Nestle ranked high for sustainability and human rights

The index report noted that the company uses life-cycle assessment to evaluate the sustainability of their supply chain, including the 760,000 farmers supplying directly to Nestle.

photo by Andrea Gantz
photo by Andrea Gantz

NestlĂ©, parent company of Purina PetCare achieved a high rank for sustainability and human rights issues on a ratings system, the Dow Jones Sustainability Index (DJSI), with an overall score of 92 out of 100 on the 2016 index.

The DJSI is an independent benchmark that measures the performance of the companies across three dimensions: economic, environmental and social. NestlĂ© received industry-best scores in all three dimensions.

To create the index, Dow Jones and RobecoSAM, an investment firm, invited the world’s largest 3,400 companies from developed and emerging markets to take part in its annual Corporate Sustainability Assessment (CSA). The CSA consists of over 100 financially relevant questions.

RobecoSAM’s DJSI index report on NestlĂ© noted that the company uses life-cycle assessment to evaluate the sustainability of their supply chain, including the 760,000 farmers supplying directly to NestlĂ©. To safeguard those farmers and others, NestlĂ© trained 11,242 employees on human rights.

Nestlé sustainability examples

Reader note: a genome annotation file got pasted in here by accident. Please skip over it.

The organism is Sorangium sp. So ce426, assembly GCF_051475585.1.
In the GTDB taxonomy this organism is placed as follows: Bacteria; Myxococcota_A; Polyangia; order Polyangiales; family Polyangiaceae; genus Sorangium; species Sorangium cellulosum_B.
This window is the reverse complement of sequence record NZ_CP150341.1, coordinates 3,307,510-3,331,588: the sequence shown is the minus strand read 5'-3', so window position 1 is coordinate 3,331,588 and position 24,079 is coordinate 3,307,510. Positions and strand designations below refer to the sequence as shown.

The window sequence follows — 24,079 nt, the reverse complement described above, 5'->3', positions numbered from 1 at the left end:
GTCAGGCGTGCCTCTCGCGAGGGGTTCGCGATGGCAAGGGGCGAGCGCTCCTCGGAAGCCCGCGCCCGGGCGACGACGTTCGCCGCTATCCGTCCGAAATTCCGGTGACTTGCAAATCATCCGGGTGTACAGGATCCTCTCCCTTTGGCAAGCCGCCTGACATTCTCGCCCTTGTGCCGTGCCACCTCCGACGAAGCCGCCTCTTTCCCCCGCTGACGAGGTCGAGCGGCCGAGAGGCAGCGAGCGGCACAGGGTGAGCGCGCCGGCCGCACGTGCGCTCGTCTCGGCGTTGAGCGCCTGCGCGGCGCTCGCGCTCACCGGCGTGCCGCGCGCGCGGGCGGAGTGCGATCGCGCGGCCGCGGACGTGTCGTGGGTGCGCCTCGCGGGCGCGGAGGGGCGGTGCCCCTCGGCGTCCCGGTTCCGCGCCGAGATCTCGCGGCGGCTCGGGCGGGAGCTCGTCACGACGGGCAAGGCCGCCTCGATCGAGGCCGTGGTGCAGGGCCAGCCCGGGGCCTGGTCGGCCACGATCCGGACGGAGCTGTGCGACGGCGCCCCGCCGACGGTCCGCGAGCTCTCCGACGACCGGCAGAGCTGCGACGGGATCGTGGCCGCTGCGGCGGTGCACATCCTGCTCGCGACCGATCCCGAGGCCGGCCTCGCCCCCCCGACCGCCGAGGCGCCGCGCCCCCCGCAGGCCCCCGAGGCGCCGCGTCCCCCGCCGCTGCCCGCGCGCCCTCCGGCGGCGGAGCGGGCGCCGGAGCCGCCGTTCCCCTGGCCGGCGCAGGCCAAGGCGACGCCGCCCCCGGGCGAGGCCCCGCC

NestlĂ© received an environmental score of 100 in recognition of projects like one in Switzerland, where NestlĂ© recently partnered with local farmers to open a biogas plant, which uses manure from cattle to generate renewable energy for a bottled water factory and the Swiss power grid.

Earlier in 2016, five of NestlĂ© Purina’s factories in North America, which create dog food, cat food and litter, achieved zero waste to landfill status. This marked Purina’s first zero-waste facilities in North America. NestlĂ© has committed itself to be landfill free worldwide by 2020.

In 2013, Nestlé installed a solar array on a pet food manufacturing facility in Atlanta Georgia. The array contains nearly 1,900 solar panels, which produce more than 585,000 kilowatt hours of energy each year. The energy powers equipment in various areas of the pet food production facility, including processing, packaging and warehouse.

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